Lawmakers press Super Micro for answers on hacking concerns

Lawmakers press Super Micro for answers on hacking concerns
© Anna Moneymaker

Lawmakers are demanding answers to concerns about reports of Chinese cyber espionage regarding the IT company Super Micro.

Sens. Richard Blumenthal (D-Conn.) and Marco RubioMarco Antonio RubioRubio in Colombia to push for delivery of humanitarian aid to Venezuela On unilateral executive action, Mitch McConnell was right — in 2014 On The Money: Trump declares emergency at border | Braces for legal fight | Move divides GOP | Trump signs border deal to avoid shutdown | Winners, losers from spending fight | US, China trade talks to resume next week MORE (R-Fla.) on Wednesday put pressure on the company, asking in a letter that it cooperate with law enforcement and explain more about the potential breach.

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The lawmakers’ concerns stem from a Bloomberg Businessweek report that detailed how the Chinese government was able to take advantage of vulnerabilities in Super Micro’s supply chain to install their own chips onto the company’s motherboards, which it then sold to many American firms including Apple and Amazon.

Super Micro, Apple and Amazon have all refuted the Bloomberg report, saying that their own investigations have not found evidence of a hack or of being compromised in the way described in the report.

Rubio and Blumenthal acknowledged the denials, but say that given the severity of the report, they still want further explanation.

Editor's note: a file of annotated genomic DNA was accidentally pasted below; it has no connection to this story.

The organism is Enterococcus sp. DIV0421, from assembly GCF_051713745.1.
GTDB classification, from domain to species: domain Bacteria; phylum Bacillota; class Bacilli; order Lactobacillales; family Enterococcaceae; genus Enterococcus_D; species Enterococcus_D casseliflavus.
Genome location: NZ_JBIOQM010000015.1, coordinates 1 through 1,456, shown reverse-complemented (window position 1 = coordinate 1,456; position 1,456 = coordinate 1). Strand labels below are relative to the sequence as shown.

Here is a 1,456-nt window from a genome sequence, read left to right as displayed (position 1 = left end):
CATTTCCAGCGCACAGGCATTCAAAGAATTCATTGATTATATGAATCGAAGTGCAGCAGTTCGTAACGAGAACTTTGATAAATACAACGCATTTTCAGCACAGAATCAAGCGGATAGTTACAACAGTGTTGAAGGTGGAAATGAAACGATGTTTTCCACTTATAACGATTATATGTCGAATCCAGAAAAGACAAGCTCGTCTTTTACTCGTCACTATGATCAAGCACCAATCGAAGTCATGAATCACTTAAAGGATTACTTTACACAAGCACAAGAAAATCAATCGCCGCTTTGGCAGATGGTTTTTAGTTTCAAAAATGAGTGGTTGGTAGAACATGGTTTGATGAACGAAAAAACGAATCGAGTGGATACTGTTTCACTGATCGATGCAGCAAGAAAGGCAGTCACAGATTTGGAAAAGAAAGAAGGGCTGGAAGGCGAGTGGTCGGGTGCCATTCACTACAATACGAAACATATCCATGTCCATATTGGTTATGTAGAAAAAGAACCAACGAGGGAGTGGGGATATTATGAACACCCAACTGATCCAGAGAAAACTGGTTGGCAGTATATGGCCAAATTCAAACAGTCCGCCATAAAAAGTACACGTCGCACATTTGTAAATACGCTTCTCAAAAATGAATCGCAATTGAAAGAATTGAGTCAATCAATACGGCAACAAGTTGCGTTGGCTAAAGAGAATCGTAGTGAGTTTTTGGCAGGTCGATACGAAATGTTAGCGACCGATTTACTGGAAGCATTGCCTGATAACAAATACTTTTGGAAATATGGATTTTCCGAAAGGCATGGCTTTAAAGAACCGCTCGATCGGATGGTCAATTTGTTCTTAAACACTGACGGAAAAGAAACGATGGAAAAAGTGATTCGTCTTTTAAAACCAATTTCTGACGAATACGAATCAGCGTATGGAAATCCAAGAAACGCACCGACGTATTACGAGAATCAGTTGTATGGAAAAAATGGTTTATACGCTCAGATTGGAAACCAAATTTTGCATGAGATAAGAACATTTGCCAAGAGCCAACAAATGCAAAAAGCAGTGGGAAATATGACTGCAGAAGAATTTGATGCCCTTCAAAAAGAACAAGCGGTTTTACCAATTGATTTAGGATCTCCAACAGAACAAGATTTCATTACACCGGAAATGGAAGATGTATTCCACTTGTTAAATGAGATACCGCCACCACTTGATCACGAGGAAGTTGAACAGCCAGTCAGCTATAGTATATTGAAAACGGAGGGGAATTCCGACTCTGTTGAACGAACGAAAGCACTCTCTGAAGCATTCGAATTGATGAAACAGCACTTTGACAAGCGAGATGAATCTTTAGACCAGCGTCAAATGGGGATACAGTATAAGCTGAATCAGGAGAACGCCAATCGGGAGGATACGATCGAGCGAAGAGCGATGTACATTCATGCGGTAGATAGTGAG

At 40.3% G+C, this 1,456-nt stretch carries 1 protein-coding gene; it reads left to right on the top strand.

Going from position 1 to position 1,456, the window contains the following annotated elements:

“The nature of the claims raised alarms that must be comprehensively addressed,” the two wrote.

“We are alarmed about the dangers posed by backdoors, and take any claimed threat to the nation’s networks and supply chain seriously,” Rubio and Blumenthal continued. “These new allegations require thorough answers and urgent investigation for customers, law enforcement, and Congress.”

The two asked that Super Micro provide answers to several questions including if Super Micro has ever found evidence of hardware being tampered with, if it has investigated its supply chain as it previously committed to doing and if the Chinese government has ever requested access to Super Micro’s confidential security information.

Blumenthal and Rubio’s letter comes just after news that Senate Commerce, Science and Transportation Committee Chairman John ThuneJohn Randolph ThunePolls: Hiking estate tax less popular than taxing mega wealth, income Will Trump sign the border deal? Here's what we know Key GOP senator pitches Trump: Funding deal a 'down payment' on wall MORE (R-S.D.) had previously sent letters to Apple, Amazon and Super Micro asking them for more answers as well and to brief committee staff on what they knew regarding Bloomberg’s report.